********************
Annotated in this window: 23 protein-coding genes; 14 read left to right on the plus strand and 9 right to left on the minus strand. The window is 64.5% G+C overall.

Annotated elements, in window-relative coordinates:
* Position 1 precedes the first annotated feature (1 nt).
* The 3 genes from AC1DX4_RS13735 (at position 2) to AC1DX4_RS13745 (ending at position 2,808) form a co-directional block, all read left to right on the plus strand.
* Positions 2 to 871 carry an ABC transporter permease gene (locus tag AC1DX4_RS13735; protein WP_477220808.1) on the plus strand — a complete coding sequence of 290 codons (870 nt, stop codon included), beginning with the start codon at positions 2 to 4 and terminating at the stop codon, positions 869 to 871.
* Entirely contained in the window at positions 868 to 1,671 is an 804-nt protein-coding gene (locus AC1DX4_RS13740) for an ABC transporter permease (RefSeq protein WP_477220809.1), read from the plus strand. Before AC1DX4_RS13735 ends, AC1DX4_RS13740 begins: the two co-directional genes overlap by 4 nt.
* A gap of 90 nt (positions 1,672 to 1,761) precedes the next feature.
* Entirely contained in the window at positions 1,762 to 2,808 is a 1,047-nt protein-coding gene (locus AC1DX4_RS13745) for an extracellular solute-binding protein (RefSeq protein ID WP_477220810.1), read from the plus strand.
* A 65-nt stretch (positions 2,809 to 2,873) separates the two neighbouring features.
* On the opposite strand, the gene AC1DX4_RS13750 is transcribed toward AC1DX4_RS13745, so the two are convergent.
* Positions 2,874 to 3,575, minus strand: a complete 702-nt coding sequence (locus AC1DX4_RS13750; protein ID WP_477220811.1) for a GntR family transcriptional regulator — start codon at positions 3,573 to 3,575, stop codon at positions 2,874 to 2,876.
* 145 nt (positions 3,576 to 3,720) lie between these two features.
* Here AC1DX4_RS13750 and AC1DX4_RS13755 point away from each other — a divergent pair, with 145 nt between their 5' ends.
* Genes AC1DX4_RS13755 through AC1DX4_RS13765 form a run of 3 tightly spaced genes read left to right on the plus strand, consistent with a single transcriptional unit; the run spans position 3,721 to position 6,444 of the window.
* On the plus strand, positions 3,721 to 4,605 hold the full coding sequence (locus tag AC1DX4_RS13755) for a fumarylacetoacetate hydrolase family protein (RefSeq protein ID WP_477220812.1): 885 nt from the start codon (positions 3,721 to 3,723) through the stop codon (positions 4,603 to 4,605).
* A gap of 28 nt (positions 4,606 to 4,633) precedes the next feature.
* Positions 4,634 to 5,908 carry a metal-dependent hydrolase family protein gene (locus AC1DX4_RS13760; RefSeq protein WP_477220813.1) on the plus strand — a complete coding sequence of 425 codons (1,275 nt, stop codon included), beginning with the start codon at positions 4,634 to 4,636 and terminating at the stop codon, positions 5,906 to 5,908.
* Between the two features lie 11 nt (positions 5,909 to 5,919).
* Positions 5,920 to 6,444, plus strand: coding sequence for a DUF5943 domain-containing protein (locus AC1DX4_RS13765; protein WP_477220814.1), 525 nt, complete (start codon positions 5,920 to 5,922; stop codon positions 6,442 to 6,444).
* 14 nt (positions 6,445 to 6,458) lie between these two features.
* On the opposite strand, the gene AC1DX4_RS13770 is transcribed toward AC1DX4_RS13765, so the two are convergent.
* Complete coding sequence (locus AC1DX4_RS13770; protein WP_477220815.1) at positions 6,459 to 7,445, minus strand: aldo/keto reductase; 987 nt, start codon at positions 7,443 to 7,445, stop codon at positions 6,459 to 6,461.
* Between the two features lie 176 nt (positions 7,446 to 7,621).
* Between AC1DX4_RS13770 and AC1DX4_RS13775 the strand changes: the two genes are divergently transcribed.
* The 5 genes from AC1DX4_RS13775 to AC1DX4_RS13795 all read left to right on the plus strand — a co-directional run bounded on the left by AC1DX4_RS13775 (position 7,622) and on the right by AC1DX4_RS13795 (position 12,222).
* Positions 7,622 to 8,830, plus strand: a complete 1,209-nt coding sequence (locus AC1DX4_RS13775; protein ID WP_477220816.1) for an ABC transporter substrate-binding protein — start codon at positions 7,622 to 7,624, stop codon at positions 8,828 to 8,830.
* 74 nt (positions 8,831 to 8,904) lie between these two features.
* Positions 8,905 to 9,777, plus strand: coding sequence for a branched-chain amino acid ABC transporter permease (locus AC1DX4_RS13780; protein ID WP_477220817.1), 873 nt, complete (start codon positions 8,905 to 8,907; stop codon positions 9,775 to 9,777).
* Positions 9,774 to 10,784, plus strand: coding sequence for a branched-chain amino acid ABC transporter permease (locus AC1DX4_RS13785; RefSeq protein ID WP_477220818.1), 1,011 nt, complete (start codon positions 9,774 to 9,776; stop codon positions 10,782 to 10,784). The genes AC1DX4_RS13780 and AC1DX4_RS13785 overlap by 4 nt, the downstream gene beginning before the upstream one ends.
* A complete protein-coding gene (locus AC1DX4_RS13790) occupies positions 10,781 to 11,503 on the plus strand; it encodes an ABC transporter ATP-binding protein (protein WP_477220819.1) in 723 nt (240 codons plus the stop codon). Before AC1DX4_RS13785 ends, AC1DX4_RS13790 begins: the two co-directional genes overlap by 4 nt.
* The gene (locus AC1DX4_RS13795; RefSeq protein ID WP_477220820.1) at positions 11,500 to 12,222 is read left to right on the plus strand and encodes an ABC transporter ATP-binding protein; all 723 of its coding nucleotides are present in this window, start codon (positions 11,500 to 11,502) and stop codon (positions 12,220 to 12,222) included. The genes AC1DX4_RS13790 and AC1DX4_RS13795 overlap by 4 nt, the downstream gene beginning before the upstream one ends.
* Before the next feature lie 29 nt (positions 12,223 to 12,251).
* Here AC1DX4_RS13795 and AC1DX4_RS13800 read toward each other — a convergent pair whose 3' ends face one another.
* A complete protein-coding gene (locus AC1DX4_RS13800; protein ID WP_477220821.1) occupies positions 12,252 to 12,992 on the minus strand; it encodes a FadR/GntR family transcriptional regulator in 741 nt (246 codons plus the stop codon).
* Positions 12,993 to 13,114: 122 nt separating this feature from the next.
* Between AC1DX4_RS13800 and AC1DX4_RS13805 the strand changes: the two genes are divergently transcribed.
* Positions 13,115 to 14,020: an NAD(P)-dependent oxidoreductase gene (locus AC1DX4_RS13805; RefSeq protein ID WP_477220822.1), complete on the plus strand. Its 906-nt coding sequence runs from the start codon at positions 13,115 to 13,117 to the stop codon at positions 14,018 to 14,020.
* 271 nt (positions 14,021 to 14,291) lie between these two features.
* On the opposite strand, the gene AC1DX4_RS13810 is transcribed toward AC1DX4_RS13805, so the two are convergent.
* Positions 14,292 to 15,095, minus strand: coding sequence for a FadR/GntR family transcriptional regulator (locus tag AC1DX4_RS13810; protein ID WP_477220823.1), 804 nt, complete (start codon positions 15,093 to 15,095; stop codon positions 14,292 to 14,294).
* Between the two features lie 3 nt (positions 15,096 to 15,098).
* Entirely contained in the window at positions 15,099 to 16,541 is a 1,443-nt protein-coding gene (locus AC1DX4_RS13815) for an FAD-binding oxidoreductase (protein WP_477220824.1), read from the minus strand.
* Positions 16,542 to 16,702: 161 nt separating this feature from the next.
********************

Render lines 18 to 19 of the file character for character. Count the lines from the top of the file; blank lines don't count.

* Between the two features lie 11 nt (positions 5,909 to 5,919).
* Positions 5,920 to 6,444, plus strand: coding sequence for a DUF5943 domain-containing protein (locus AC1DX4_RS13765; protein WP_477220814.1), 525 nt, complete (start codon positions 5,920 to 5,922; stop codon positions 6,442 to 6,444).